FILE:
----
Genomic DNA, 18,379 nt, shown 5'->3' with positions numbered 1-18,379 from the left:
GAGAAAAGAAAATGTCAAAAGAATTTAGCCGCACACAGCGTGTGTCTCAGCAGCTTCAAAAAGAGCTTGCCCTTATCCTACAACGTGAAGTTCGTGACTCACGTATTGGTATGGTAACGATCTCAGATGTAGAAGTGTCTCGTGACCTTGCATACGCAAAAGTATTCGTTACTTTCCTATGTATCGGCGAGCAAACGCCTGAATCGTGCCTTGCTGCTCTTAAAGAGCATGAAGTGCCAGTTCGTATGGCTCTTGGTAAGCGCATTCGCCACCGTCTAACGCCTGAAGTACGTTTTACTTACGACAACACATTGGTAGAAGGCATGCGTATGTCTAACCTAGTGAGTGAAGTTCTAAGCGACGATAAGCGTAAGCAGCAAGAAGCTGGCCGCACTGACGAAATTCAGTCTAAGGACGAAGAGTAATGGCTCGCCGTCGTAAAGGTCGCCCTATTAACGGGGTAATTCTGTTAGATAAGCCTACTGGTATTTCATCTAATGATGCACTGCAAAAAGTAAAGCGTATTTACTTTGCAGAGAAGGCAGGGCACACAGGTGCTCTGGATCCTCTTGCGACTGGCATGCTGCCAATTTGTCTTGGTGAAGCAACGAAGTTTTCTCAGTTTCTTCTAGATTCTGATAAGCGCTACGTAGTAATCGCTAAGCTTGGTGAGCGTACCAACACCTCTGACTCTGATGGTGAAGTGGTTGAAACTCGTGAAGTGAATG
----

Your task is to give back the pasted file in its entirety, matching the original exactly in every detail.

Genomic DNA, 18,379 nt, shown 5'->3' with positions numbered 1-18,379 from the left:
GAGAAAAGAAAATGTCAAAAGAATTTAGCCGCACACAGCGTGTGTCTCAGCAGCTTCAAAAAGAGCTTGCCCTTATCCTACAACGTGAAGTTCGTGACTCACGTATTGGTATGGTAACGATCTCAGATGTAGAAGTGTCTCGTGACCTTGCATACGCAAAAGTATTCGTTACTTTCCTATGTATCGGCGAGCAAACGCCTGAATCGTGCCTTGCTGCTCTTAAAGAGCATGAAGTGCCAGTTCGTATGGCTCTTGGTAAGCGCATTCGCCACCGTCTAACGCCTGAAGTACGTTTTACTTACGACAACACATTGGTAGAAGGCATGCGTATGTCTAACCTAGTGAGTGAAGTTCTAAGCGACGATAAGCGTAAGCAGCAAGAAGCTGGCCGCACTGACGAAATTCAGTCTAAGGACGAAGAGTAATGGCTCGCCGTCGTAAAGGTCGCCCTATTAACGGGGTAATTCTGTTAGATAAGCCTACTGGTATTTCATCTAATGATGCACTGCAAAAAGTAAAGCGTATTTACTTTGCAGAGAAGGCAGGGCACACAGGTGCTCTGGATCCTCTTGCGACTGGCATGCTGCCAATTTGTCTTGGTGAAGCAACGAAGTTTTCTCAGTTTCTTCTAGATTCTGATAAGCGCTACGTAGTAATCGCTAAGCTTGGTGAGCGTACCAACACCTCTGACTCTGATGGTGAAGTGGTTGAAACTCGTGAAGTGAATG